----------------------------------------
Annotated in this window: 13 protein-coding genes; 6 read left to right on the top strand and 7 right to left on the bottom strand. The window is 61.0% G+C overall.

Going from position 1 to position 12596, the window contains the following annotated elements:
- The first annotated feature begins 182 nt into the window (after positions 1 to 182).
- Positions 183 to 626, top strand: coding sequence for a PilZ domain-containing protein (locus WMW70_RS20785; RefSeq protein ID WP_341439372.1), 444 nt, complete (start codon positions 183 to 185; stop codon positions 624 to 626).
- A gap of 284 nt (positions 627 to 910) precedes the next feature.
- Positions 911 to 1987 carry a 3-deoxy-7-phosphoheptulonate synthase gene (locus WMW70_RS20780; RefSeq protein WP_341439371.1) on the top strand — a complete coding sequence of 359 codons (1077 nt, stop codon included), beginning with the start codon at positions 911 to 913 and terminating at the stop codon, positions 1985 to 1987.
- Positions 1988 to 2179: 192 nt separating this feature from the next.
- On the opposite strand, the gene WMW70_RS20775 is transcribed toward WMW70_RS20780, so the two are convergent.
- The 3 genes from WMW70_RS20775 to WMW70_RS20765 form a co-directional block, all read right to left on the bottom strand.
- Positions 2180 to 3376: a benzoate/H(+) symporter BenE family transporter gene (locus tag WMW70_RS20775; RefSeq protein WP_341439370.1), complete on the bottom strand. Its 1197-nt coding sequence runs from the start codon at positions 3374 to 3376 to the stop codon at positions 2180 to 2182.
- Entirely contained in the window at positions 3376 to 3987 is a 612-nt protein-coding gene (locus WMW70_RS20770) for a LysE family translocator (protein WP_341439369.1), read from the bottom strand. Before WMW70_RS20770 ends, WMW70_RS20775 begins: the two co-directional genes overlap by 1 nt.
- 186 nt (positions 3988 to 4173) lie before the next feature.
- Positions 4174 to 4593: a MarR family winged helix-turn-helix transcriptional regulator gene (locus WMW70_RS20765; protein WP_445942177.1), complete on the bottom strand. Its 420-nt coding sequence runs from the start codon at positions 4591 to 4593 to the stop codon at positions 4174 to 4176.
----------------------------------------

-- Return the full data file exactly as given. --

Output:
Annotated in this window: 13 protein-coding genes; 6 read left to right on the top strand and 7 right to left on the bottom strand. The window is 61.0% G+C overall.

Going from position 1 to position 12596, the window contains the following annotated elements:
- The first annotated feature begins 182 nt into the window (after positions 1 to 182).
- Positions 183 to 626, top strand: coding sequence for a PilZ domain-containing protein (locus WMW70_RS20785; RefSeq protein ID WP_341439372.1), 444 nt, complete (start codon positions 183 to 185; stop codon positions 624 to 626).
- A gap of 284 nt (positions 627 to 910) precedes the next feature.
- Positions 911 to 1987 carry a 3-deoxy-7-phosphoheptulonate synthase gene (locus WMW70_RS20780; RefSeq protein WP_341439371.1) on the top strand — a complete coding sequence of 359 codons (1077 nt, stop codon included), beginning with the start codon at positions 911 to 913 and terminating at the stop codon, positions 1985 to 1987.
- Positions 1988 to 2179: 192 nt separating this feature from the next.
- On the opposite strand, the gene WMW70_RS20775 is transcribed toward WMW70_RS20780, so the two are convergent.
- The 3 genes from WMW70_RS20775 to WMW70_RS20765 form a co-directional block, all read right to left on the bottom strand.
- Positions 2180 to 3376: a benzoate/H(+) symporter BenE family transporter gene (locus tag WMW70_RS20775; RefSeq protein WP_341439370.1), complete on the bottom strand. Its 1197-nt coding sequence runs from the start codon at positions 3374 to 3376 to the stop codon at positions 2180 to 2182.
- Entirely contained in the window at positions 3376 to 3987 is a 612-nt protein-coding gene (locus WMW70_RS20770) for a LysE family translocator (protein WP_341439369.1), read from the bottom strand. Before WMW70_RS20770 ends, WMW70_RS20775 begins: the two co-directional genes overlap by 1 nt.
- 186 nt (positions 3988 to 4173) lie before the next feature.
- Positions 4174 to 4593: a MarR family winged helix-turn-helix transcriptional regulator gene (locus WMW70_RS20765; protein WP_445942177.1), complete on the bottom strand. Its 420-nt coding sequence runs from the start codon at positions 4591 to 4593 to the stop codon at positions 4174 to 4176.